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JonBenet: In search of a killer


JonBenet Ramsey

JonBenet Ramsey

JonBenet Ramsey

IT'S been almost 12 years to the day since the world's media descended on Boulder County, Colorado, but the icy weather gives an ominous sense of deja vu. Try as it might, this sleepy hamlet, nestled snugly between the Rocky Mountains and the Great Plains, cannot escape her. Like some restless spirit, the one-time Little Miss Snowflake has pirouetted back into the news.

At a news conference earlier this month it was announced that the police were back looking for clues. A new district attorney -- one locals hope will be less "wishy washy" than the last one -- has been installed. He has a reputation for prosecuting more aggressively than his liberal predecessor. DNA technology has progressed and her anniversary has just passed. Finally, it is hoped, there can be some closure on the strange case of JonBenet Ramsey.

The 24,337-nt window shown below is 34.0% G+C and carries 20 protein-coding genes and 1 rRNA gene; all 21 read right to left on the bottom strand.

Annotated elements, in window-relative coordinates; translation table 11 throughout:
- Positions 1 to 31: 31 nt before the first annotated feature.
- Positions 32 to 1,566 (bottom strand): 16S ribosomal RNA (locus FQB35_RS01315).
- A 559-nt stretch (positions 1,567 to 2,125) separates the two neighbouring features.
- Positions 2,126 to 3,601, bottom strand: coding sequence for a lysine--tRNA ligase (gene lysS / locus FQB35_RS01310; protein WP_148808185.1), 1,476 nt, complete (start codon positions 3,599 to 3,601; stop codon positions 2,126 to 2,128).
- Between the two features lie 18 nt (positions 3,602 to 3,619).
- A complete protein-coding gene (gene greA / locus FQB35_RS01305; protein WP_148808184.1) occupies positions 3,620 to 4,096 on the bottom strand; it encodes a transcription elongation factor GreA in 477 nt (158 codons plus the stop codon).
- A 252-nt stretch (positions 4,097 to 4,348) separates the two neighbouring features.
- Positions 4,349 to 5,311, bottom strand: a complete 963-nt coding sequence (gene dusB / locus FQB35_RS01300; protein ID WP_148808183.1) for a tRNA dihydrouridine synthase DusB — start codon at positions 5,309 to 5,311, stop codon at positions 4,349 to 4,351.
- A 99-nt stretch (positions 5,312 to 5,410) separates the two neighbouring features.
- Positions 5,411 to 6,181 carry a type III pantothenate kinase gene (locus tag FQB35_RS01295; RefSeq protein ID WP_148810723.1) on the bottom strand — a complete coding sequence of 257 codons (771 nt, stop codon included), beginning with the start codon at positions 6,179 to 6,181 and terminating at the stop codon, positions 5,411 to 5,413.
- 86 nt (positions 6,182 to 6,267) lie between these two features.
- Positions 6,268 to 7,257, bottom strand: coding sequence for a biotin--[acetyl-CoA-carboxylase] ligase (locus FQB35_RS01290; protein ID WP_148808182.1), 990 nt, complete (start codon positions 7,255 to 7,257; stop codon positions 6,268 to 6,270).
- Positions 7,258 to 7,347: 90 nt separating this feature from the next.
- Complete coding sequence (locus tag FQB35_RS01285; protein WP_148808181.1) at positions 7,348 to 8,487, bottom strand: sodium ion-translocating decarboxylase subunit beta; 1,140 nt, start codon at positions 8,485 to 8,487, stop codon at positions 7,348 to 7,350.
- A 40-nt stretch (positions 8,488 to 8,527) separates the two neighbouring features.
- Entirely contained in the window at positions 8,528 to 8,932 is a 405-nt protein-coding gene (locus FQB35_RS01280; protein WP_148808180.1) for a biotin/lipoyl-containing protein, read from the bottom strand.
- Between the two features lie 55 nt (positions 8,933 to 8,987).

She was, in a way, the American baby Madeleine, a stolen child who inspired half the world to become first,amateur sleuths, and then judge and jury. The judgment part of that equation came easily.

The grainy footage of JonBenet's child beauty competitions which shows her preening and simpering like some miniature geisha was replayed directly after the police news conference. Even more than a decade later, its power to shock remained undimmed.

The sight of her lipsticked rictus grin and her downy hair suspended a foot off her head by a gauze of hairspray again brought the question: Even presuming their innocence, what kind of parents would allow their then-five-year-old daughter to be turned into some kind of paedophile pin-up?

The sleuthing, however, has been rather more difficult. The bizarre circumstances of this child beauty queen's death have been pored over by everyone from the FBI to late-night talk-show hosts, but still only a few bare facts remain undisputed.